Christmas 2008 - the plans had to change due to rotten weather on our booked beach and helicopter party Sunday. This did not deter us and TODAY the weather pulled out all the stops for our magnificent end of year party together at Kindergarten. There was brilliant sunshine, WATER, a sprinkler, and a waterslide, there were sausages, bread and cake. There were parents, friends and siblings. Sweets, presents (for the Kindergarten) and SANTA! It was hard to go home. What an amazing year it has been. Thank you to all the families who have joined in the community of learners, participated, contributed, and gone the extra mile. Have an awesome Christmas, and exuberant and safe holiday.
Thursday, December 18, 2008
The super fit and healthy children, teachers and families at Manaia Kindergarten have been recognised for their efforts and today were awarded the SILVER active movement accreditation! Jaimee Claxton and Halle Barrett from Sport Northland have been working alongside our team for the past year or so on developing our policies and providing professional development for Teachers and information evenings and workshops for parents. Tania and Beverly were totally inspired by a two day fundamental movement skills workshop they attended last year and since then we have been even more focused on providing our Kindergarten children with a broad range of active movement. Children at Manaia were able to articulate to Jaimee today all of the ways they were active at Kindergarten and at home, we were VERY PROUD of their ideas and responses. They also knew our next goal - working towards GOLD! So, bring it on... 2009 the year Manaia Kindergarten achieve our gold accreditation. Thanks to Jaimee and Halle for their guidance and support.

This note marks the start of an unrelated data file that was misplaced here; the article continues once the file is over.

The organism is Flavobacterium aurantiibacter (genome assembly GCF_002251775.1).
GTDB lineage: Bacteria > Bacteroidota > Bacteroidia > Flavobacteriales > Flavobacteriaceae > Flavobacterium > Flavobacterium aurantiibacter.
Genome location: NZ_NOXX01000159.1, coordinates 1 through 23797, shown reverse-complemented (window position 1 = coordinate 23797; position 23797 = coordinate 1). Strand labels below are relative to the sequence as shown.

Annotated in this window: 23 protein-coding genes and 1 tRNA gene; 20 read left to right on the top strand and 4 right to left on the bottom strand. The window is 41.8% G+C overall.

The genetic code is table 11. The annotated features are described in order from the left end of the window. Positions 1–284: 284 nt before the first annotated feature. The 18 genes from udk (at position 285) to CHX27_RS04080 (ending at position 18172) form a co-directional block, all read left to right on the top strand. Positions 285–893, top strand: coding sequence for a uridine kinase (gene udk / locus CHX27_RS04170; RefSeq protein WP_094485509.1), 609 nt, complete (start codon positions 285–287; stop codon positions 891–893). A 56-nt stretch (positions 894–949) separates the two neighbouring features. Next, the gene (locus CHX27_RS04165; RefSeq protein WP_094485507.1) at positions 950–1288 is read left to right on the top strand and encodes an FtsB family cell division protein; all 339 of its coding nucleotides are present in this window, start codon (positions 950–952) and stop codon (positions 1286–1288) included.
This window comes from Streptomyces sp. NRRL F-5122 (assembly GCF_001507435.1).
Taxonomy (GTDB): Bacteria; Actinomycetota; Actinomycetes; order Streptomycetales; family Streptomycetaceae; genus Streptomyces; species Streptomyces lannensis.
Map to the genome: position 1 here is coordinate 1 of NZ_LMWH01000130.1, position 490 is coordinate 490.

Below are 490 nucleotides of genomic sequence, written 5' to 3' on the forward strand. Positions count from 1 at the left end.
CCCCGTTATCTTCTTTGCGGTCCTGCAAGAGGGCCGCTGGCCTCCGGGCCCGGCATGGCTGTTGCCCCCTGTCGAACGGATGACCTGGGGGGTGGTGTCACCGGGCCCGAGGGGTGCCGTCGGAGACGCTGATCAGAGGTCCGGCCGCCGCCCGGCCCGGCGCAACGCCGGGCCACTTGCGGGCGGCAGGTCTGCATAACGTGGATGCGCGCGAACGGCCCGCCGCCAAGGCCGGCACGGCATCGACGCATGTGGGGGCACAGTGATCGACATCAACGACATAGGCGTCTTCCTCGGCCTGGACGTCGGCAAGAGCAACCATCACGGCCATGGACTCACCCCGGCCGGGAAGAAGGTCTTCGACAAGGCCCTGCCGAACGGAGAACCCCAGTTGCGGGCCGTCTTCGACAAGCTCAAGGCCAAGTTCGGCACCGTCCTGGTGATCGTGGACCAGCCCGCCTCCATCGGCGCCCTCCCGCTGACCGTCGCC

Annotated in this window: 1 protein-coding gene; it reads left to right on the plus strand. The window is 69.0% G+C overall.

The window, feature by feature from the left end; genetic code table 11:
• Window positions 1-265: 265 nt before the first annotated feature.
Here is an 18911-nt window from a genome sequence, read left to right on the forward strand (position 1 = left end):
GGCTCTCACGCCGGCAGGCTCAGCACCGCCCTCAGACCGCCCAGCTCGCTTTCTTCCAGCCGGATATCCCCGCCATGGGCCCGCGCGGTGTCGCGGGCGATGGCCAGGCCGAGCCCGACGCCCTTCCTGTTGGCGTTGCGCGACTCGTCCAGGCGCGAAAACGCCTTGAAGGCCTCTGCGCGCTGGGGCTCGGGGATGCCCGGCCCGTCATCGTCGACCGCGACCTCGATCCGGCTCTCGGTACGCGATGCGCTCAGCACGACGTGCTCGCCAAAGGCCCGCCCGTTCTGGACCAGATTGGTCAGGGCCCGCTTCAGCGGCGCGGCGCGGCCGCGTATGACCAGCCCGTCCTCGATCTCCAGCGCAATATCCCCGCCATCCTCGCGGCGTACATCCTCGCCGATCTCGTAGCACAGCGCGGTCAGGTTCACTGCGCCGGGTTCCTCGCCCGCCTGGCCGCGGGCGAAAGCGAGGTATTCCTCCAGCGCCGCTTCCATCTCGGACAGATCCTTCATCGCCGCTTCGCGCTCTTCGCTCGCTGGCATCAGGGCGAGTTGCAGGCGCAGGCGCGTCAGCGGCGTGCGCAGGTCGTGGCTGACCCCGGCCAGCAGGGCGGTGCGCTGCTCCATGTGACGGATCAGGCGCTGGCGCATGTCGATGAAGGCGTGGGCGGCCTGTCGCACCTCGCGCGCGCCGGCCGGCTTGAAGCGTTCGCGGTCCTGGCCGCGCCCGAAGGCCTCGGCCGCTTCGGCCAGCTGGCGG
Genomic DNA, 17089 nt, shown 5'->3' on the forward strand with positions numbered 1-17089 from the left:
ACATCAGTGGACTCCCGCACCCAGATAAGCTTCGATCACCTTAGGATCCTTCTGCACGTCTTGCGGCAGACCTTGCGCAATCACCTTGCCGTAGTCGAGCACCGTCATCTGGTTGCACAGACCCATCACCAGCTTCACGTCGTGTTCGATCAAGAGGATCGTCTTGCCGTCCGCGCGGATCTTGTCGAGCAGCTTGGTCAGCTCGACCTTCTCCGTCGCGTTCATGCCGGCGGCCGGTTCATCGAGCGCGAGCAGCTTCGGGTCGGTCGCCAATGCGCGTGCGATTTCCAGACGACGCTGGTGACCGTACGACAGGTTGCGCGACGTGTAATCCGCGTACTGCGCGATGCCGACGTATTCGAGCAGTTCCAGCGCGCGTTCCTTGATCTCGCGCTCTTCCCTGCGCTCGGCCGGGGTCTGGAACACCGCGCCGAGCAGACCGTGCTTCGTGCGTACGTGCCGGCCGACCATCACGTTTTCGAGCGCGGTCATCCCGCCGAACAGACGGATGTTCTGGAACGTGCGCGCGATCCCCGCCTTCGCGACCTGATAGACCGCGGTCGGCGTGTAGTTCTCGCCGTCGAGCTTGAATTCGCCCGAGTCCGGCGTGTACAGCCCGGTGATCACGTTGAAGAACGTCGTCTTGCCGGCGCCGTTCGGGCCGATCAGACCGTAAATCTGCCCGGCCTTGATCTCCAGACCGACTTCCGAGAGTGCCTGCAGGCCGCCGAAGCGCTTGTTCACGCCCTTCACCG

Our tomatoes are growing bigger each day...
We have already reaped the benefits of our peas and enjoyed eating them straight from the pod at Kindergarten. There are a few left growing fatter...
Our broccoli is slowing starting to grow..
We have taken great care of our garden and it has grown before our eyes! We have remembered to water it everyday and check how our plants are going. Our lettuce and spinach is also ready to eat and we look forward to enjoying it on Friday at our end of term party! I wonder if Santa will like lettuce? I bet his reindeer will...
Tuesday, December 9, 2008
A month ago I shared with the children my taonga, my flax kete, woven during a weekend workshop with Jo Samuel. The children were fascinated and began to make plans. They wanted to make flax bows - and were eager to teach me this skill.
Unfortunately it was raining - and flax can not be cut in the rain. This is Maori protocol. Cutting flax in the rain can damage the flax bush over time. So we waited for a time that was best for ourselves and the flax.
Today, with sunshine and enthusiasm - a group of us gathered around the flax. The small group saw the structure of the harakeke bush and were shown how its cut. The outer leaves of the flax fan are the ones we cut. The inner leaves are the pepe (baby) - cutting them cuts the life out of the flax bush.
We saw many examples of unhealthy leaves on our flax - an indication that not enough air is getting through the bushes (another working bee?)
Back inside the kindergarten our group grew and the children saw and experienced the grain of the fiber on the flax. We learnt and took turns splitting the leaves and preparing them for weaving. Olivia demonstrated flax bows. Then I demonstrated the weaving of the flax and creation of a putiputi (flower). Everyone was keen to get hands on experience.
Unfortunately we did not have enough time, healthy flax, or supporting adults today for the large and interested group of weavers. If you have knowledge and skills in this area - we would love your help and support.
Watch the slide show and marvel at the children's newly acquired skills.